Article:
I recently connected with Saar via email about her new paintings, which she created in the midst of the COVID-19 pandemic. It appears as though the process of painting this series has brought her some semblance of peace amid the chaos. Through assemblage she reconciled her relationship with the past. Through these watercolors, which are situated in the present, she has harnessed the energy of the objects that she lived with, recontextualized, and transformed throughout her career. For Saar, these dolls are not burdened by the past. However viewers must find their own path toward reconciliation in grappling with their personal relationship to this imagery. For me, understanding this distinction sheds light on the title of the show, Black Doll Blues.
Colony Little: Can you describe an early memory of dolls as you were growing up? Did you play with Black dolls as a child?
Betye Saar: I grew up in Pasadena, California, and as a child I never had a Black doll. I had dolls, sure, but they were never Black because they weren’t manufactured back then, in the ’20s and ’30s. I remember the first mass-produced doll was in the 1940s, but by that time I was a college student at UCLA and was too old to play with dolls.
CL: When did you begin collecting dolls?
BS: In the 1960s I was married with three girls and living in Laurel Canyon. One day I was shopping on Sunset Boulevard, the Sunset Strip area, and I walked by an antique store and saw this Black doll in the window. She was really expensive at the time so I didn’t buy her. But then I kept thinking about her, and maybe she was thinking about me? So I decided to go back to get her. So she was the first Black doll I ever bought.
CL: Do you source your dolls in the same manner as the objects you collect for your work? Can you describe the energy contained in the dolls you collect?
BS: I’m primarily an assemblage artist and get a lot of inspiration from finding used materials that have an intangible energy, a previous life. I shop at swap meets and estate sales and antique stores and always seek out odd and interesting things. I hunt and I gather. But then sometimes I shop with a specific purpose, like, for when I was creating “Woke Up This Morning, and the Blues Was in My Bed” (2019) I needed lots and lots of cobalt-blue bottles.
So, as I shopped for assemblage materials, I would also buy Black dolls if I came upon one I found interesting. A lot of friends send me dolls that they find from all over the world, from Amsterdam to Africa. Years ago, my brother Junie worked for LA City and once found a bag of Black dolls someone was throwing away. A friend who runs estate sales emailed me with a heads up that they were selling some. Of course, I went and found some new additions to my collection. People know that I collect Black dolls and that has helped me build my collection.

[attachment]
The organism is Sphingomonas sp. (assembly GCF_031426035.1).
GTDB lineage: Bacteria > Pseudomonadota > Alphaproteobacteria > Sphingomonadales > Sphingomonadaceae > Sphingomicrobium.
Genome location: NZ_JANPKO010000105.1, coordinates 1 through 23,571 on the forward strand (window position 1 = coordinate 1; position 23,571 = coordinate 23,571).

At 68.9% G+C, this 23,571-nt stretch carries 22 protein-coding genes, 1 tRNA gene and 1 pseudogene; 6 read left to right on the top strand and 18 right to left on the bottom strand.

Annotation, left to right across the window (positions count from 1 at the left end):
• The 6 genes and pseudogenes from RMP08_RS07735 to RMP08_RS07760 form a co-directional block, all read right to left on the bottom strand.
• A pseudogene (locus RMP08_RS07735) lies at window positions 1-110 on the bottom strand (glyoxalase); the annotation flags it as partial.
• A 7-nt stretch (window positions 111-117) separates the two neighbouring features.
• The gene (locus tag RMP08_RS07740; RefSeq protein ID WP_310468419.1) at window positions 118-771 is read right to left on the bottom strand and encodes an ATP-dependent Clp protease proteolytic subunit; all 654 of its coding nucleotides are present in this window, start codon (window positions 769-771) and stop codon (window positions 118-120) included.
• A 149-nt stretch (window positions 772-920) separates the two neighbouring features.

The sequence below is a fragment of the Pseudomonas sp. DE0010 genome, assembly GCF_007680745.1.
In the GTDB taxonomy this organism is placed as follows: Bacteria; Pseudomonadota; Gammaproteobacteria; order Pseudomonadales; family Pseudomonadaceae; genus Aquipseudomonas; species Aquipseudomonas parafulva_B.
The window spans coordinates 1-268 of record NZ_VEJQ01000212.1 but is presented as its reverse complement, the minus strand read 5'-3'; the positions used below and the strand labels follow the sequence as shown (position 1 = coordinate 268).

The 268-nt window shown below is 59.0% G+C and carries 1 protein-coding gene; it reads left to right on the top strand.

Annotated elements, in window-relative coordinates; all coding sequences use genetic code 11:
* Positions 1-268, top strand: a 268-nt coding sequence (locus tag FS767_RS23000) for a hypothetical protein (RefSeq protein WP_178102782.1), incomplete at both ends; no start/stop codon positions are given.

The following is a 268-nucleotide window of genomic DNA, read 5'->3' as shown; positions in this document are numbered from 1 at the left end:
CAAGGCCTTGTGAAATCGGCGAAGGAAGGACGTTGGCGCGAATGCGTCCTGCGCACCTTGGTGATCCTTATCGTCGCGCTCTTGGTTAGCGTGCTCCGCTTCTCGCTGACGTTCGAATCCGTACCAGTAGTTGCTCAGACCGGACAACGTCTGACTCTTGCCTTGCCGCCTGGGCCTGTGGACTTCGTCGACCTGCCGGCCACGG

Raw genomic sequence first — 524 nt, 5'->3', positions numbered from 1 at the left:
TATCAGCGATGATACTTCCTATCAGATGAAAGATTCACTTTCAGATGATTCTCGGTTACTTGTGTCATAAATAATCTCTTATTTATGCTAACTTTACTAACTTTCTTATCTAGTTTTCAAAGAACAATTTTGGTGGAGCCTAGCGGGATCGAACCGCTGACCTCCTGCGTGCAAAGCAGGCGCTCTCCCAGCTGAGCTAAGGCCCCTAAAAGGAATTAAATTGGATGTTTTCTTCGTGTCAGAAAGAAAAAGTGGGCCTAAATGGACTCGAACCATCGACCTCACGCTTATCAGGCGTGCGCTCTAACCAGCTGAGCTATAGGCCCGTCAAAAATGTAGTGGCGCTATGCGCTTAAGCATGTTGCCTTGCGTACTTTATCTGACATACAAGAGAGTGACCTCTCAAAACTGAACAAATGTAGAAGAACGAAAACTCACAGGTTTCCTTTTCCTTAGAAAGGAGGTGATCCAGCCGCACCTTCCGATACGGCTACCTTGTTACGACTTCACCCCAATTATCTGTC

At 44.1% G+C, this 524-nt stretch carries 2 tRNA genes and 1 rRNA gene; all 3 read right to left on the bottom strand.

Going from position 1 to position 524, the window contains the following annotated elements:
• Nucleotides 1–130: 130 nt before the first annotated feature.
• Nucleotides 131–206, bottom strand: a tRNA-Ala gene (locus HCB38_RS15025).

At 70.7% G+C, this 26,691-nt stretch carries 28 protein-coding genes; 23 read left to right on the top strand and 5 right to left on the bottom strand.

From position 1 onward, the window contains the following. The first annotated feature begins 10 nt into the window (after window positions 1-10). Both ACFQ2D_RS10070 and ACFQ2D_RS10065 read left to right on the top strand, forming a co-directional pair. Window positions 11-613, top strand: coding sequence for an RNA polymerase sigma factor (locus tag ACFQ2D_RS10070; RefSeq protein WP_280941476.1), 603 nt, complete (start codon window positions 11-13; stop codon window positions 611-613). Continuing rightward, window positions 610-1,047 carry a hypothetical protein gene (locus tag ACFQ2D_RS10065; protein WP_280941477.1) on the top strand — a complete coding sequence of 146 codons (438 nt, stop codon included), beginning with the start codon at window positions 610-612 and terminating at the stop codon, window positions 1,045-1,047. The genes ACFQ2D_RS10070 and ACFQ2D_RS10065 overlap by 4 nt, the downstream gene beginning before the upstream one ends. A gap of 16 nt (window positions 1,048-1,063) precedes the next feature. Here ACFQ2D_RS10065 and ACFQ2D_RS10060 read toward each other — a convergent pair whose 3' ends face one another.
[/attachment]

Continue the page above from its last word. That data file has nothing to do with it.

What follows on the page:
CL: Why did you choose watercolor, and what turned your attention toward your doll collection as a subject?
BS: This past year with COVID and the quarantine has been so strange. People trying to safeguard their health, [and] businesses, museums, and galleries closing. I wasn’t really interested in making my usual assemblages. One day I was organizing my little studio and decided to start painting with watercolors. Throughout my life I’ve used watercolor paints. As a young girl my mother always gave me art supplies, which often made me mad when my sister would get a bike or something. But all her focus on art supplies made me comfortable with watercolors, and art, of course. I also use watercolors for my sketchbooks when I travel.
So during quarantine I started off painting some of the images I often use in my artwork: suns, moons, hands. Then I thought “What else can I paint?” and I looked around my house and saw the dolls in the cabinet. I’d gather a group of them and lay them out on my art table. Sometimes I’d paint just girls, or just boys, or sometimes just one doll. I’d adjust their hats and smooth their skirts. Tuck their arms around each other. I enjoyed using really saturated colors, the red jackets, blue dresses, yellow hats. Watercolor was a familiar medium and the dolls a comforting subject.
CL: Some of your most notable works focus on reframing or recontextualizing Black caricature or racist commercial iconography. Is there an element of recontextualization for the Black dolls themselves in this work?
BS: Some might think that these dolls are derogatory stereotypes of Black people, and yes, I agree, some of them are. But I feel that mostly these dolls were created to be a comfort. And I painted them, not to reclaim Black identity or empower them, like I did back with Aunt Jemima. I painted them because I wanted to and it made me feel good. Painting the dolls gave me a project to keep me busy and keep me creating — which, in hindsight, is perhaps what I really needed to deal with all the scary things happening with COVID outside my house. Essentially, I’m 95 and I’m playing with dolls and having fun making art.
Betye Saar: Black Doll Blues continues at Roberts Projects (5801 Washington Boulevard, Culver City, California) through November 6.